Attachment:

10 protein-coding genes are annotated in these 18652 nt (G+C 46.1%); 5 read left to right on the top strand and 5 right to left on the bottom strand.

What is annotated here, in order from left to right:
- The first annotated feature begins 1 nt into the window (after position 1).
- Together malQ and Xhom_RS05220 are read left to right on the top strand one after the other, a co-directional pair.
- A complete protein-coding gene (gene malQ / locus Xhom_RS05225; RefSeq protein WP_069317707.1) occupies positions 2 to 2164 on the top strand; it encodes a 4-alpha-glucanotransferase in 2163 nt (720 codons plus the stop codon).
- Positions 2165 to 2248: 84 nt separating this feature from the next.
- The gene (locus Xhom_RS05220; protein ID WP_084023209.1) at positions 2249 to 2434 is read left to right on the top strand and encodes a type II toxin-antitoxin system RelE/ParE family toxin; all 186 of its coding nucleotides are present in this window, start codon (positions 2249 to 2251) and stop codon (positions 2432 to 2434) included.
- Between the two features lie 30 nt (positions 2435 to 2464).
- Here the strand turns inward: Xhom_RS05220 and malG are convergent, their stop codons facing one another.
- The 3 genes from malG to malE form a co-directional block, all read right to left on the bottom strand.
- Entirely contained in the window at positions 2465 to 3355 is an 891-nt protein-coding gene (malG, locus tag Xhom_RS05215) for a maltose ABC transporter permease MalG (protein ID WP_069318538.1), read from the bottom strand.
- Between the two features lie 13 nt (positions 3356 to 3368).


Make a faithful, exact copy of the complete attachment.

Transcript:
10 protein-coding genes are annotated in these 18652 nt (G+C 46.1%); 5 read left to right on the top strand and 5 right to left on the bottom strand.

What is annotated here, in order from left to right:
- The first annotated feature begins 1 nt into the window (after position 1).
- Together malQ and Xhom_RS05220 are read left to right on the top strand one after the other, a co-directional pair.
- A complete protein-coding gene (gene malQ / locus Xhom_RS05225; RefSeq protein WP_069317707.1) occupies positions 2 to 2164 on the top strand; it encodes a 4-alpha-glucanotransferase in 2163 nt (720 codons plus the stop codon).
- Positions 2165 to 2248: 84 nt separating this feature from the next.
- The gene (locus Xhom_RS05220; protein ID WP_084023209.1) at positions 2249 to 2434 is read left to right on the top strand and encodes a type II toxin-antitoxin system RelE/ParE family toxin; all 186 of its coding nucleotides are present in this window, start codon (positions 2249 to 2251) and stop codon (positions 2432 to 2434) included.
- Between the two features lie 30 nt (positions 2435 to 2464).
- Here the strand turns inward: Xhom_RS05220 and malG are convergent, their stop codons facing one another.
- The 3 genes from malG to malE form a co-directional block, all read right to left on the bottom strand.
- Entirely contained in the window at positions 2465 to 3355 is an 891-nt protein-coding gene (malG, locus tag Xhom_RS05215) for a maltose ABC transporter permease MalG (protein ID WP_069318538.1), read from the bottom strand.
- Between the two features lie 13 nt (positions 3356 to 3368).